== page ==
Thursday, December 13, 2007

How to keep warm in Siberia

While Novosibirsk is not exactly the most ideal place for expats, living here is not as bad as I had expected. Before coming here i'd imagined that we would be riding dog-pulled sleds and eating whale blubber. For one, Siberia has always been depicted as a vast barren plane of ice in American movies. Secondly, there was very limited reference material about Siberia on the internet so i was left with only my imagination (which is very much influenced by American media).

Yes, locals have confirmed that it could get as cold as -50c here during winter but only for a maximum period of 1 week. The same way that in Manila we expect typhoons to come and go during the wet season. It's not constantly -50c as i first thought it would be. The average winter temp is around -15c to -20c, which is manageable if you have proper winter clothing.

Speaking of clothing, we really made a good call on the down jackets from Northface. It was a bit pricey but it does keep us warm and healthy. P and I both have a tri-climate jacket and a down jacket from Northface that we mix and match depending on the temperature. On cold days with snow or strong winds, i attach my down jacket to the waterproof shell. On very cold days, i wear the fleece lining from the tri-climate jacket with my down jacket and just a regular sweater as inner wear. I also wear leggings underneath my pants for extra warmth.

Morskoy Prospekt

Shoes with good insulation and proper traction are a must-have. I brought one very dependable all-terrain hiking shoes that is water repellant which i use most of the time because it's warm and keeps me from slipping on the icy sidewalks. On days when it's snowing and the sidewalks are covered with a layer of fresh snow, i can wear my leather boots with heels because it's not as slippery. Note to reader, boots must have lining to keep your feet warm.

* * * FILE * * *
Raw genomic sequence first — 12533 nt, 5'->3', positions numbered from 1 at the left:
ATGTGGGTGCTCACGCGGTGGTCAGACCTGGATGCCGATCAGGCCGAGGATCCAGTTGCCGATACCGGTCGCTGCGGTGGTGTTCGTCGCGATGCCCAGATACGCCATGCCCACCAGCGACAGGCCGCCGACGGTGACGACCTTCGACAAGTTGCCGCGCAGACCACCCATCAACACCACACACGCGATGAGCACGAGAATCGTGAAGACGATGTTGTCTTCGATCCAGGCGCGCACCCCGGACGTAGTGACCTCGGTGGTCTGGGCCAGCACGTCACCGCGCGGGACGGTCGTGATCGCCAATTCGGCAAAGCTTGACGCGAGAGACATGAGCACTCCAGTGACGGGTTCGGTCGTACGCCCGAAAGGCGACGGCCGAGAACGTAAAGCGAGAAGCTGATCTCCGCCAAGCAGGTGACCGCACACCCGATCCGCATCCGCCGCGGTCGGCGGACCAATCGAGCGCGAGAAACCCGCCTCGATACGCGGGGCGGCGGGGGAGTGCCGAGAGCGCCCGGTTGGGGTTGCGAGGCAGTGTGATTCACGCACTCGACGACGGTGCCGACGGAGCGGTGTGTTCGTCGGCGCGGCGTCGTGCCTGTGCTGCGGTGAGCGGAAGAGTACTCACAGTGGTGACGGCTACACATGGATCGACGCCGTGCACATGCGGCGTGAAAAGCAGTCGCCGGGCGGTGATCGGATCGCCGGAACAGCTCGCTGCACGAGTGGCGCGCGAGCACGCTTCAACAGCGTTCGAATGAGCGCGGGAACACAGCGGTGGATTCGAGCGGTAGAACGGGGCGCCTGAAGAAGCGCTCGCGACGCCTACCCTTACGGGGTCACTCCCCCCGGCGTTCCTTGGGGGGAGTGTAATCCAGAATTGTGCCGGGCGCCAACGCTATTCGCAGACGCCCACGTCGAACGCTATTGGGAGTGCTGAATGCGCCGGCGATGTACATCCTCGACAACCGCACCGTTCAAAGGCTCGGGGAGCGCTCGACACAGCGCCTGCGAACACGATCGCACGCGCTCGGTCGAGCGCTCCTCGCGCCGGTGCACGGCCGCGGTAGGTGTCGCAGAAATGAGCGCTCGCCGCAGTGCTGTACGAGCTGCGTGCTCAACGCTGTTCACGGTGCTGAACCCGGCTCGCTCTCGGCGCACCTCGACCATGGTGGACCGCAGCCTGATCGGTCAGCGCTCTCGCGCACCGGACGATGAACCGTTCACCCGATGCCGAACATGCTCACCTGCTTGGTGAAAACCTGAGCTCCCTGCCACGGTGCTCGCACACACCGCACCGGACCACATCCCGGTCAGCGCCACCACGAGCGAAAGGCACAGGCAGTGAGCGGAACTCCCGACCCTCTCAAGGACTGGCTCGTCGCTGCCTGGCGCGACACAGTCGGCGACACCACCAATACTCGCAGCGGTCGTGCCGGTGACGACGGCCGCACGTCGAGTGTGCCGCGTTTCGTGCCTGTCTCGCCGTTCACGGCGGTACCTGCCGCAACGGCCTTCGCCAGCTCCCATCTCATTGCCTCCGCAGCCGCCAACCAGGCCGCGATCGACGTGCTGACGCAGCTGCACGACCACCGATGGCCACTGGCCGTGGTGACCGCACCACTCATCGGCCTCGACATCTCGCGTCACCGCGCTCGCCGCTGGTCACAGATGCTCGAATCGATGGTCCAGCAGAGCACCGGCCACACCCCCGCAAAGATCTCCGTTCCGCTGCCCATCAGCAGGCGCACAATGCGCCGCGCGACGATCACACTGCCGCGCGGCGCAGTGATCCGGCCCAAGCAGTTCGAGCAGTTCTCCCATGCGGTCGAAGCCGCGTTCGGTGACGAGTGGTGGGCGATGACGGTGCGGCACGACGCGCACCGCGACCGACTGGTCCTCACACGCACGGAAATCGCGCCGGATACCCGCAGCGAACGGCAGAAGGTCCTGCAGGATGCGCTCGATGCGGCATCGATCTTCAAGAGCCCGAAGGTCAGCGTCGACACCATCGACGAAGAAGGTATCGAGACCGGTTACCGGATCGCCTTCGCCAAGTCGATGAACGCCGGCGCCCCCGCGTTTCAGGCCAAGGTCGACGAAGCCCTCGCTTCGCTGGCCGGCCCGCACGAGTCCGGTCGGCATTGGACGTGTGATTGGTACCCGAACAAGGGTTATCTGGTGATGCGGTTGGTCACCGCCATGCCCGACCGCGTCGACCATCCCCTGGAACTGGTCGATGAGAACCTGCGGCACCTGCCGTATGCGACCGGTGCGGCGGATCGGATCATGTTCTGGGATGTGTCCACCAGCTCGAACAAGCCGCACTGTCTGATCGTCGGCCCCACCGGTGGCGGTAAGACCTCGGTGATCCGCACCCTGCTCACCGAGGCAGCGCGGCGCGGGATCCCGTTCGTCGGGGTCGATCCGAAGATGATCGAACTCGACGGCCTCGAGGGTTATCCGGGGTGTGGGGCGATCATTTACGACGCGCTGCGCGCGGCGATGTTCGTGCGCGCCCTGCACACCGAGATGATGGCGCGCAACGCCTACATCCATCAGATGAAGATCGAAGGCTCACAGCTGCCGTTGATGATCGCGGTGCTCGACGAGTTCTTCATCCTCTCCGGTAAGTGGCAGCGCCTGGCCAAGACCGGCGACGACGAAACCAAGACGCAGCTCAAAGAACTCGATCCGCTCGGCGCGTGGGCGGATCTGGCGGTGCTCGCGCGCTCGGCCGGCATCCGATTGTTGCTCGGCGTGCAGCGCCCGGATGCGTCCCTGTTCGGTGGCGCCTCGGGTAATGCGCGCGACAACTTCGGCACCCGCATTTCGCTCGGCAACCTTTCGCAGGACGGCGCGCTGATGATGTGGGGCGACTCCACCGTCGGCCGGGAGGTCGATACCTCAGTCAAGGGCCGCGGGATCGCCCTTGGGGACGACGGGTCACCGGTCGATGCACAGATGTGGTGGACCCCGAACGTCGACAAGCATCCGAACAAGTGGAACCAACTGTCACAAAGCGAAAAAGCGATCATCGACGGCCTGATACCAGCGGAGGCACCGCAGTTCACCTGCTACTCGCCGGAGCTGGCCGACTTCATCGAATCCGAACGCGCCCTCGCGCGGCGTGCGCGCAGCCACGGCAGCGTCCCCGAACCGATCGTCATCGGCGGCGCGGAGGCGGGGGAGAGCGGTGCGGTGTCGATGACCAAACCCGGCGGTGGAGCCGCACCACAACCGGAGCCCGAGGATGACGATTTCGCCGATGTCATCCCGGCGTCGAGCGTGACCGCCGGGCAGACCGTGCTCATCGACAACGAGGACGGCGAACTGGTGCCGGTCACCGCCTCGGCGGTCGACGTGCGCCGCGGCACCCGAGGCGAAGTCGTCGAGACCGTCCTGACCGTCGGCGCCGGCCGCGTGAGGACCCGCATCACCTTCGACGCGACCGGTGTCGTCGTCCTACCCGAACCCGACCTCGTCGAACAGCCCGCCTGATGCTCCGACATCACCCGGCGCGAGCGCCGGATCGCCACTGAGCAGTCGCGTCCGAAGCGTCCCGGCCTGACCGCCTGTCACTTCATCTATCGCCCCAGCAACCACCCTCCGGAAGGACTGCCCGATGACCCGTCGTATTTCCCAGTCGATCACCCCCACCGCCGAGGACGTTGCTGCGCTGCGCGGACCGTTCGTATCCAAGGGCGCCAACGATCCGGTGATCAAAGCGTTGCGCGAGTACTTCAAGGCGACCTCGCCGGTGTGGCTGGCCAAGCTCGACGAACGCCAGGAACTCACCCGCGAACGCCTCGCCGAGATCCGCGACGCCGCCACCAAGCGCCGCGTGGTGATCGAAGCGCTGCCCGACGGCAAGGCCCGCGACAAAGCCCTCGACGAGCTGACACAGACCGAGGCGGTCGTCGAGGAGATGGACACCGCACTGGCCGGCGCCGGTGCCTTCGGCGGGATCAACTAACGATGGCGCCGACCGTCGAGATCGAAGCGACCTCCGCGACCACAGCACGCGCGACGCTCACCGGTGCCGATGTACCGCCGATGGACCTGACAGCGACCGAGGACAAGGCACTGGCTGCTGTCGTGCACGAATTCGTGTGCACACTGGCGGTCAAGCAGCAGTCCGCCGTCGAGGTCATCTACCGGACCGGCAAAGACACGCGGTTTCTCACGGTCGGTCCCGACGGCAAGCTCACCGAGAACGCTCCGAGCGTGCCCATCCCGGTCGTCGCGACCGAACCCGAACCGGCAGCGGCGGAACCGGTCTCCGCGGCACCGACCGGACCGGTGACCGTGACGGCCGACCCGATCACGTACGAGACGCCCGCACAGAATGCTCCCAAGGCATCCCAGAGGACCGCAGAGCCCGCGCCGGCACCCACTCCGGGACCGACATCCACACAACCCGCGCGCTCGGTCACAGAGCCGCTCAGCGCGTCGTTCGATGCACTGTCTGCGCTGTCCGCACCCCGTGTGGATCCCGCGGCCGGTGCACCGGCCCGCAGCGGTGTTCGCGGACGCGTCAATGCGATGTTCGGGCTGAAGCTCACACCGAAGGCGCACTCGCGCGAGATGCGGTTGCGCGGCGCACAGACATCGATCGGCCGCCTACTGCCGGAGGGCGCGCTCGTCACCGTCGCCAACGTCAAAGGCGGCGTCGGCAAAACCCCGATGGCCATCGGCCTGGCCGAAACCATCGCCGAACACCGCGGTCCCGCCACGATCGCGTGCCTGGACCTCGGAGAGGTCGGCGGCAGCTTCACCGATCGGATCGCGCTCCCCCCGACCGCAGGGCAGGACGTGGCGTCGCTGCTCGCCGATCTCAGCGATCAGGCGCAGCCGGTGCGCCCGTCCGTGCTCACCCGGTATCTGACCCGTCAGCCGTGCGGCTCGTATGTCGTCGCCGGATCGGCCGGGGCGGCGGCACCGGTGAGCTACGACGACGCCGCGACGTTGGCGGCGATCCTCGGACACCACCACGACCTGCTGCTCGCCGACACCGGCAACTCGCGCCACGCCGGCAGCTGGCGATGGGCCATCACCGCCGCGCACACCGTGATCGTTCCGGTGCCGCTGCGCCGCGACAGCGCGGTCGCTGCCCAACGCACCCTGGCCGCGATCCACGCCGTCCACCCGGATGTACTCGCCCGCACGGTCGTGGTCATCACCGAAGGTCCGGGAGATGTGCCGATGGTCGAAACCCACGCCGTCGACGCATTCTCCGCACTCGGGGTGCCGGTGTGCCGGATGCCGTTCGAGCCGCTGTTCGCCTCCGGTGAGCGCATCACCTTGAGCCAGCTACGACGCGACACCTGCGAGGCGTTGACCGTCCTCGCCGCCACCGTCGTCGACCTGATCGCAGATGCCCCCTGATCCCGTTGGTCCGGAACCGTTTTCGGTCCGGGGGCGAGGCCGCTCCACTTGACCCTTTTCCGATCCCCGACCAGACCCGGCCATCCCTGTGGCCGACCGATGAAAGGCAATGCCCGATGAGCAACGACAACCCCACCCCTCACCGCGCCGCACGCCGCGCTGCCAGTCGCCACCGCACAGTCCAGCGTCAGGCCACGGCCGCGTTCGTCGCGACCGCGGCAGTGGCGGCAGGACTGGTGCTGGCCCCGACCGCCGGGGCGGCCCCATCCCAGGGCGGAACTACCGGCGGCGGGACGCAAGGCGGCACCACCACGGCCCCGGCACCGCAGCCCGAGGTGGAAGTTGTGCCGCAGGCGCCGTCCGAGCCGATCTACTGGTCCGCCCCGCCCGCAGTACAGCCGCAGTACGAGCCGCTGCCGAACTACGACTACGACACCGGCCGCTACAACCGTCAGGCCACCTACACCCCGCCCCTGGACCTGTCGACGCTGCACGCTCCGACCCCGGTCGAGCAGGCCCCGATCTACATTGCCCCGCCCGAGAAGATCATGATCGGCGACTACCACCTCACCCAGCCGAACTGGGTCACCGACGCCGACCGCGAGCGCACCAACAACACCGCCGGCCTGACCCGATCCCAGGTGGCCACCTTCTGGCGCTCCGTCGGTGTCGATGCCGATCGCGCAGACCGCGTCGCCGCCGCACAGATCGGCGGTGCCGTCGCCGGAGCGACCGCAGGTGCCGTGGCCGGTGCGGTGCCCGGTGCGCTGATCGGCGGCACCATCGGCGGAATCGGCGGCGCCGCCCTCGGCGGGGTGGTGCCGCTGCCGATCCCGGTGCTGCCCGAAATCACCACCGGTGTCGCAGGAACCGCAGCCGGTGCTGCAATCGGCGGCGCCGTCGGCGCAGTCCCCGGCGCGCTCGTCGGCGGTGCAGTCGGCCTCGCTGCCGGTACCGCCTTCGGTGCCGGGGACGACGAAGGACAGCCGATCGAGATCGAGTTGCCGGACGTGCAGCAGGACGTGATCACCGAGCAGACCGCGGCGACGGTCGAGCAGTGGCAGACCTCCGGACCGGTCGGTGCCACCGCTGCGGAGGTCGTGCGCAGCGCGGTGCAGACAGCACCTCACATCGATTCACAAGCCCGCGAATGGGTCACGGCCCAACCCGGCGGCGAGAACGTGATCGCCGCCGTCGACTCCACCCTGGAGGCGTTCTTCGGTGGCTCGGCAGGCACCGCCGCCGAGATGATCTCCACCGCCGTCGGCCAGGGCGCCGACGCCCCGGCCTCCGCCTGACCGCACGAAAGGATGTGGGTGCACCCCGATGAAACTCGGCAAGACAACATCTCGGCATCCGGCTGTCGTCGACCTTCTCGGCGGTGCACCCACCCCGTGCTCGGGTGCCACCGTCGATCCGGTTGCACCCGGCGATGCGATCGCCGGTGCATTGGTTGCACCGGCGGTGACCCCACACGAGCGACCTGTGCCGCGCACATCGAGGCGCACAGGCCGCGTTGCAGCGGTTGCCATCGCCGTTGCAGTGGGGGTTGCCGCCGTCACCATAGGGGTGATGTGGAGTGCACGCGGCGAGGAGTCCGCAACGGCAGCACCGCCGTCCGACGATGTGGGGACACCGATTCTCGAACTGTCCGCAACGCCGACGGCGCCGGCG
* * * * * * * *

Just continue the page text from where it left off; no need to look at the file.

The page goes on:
Aside from a warm jacket and proper shoes, it is also important to have a thick warm bonnet and gloves for good insulation. I think the best place to buy warm bonnets and gloves would be here. I just purchased a new bonnet last weekend and it did feel a lot warmer than the one i used to wear. Siberians never go outside without a hat. You can leave home without your gloves but never leave home without your bonnet.

The best advice i got from locals is to stay indoors when it gets really cold. The heating in Novosibirsk is centralized and so all the buildings are well-heated.

Contrary to what i initially imagined, Novosibirsk is nothing at all like that scene from Tomb Raider. It is a proper city with well-developed infrastructure and highly-educated citizens.

Friday, December 7, 2007

Life in Russia

It's been 3 months since my last post. I would like to think that i've been busy but the truth of the matter is i was just too lazy to compose anything.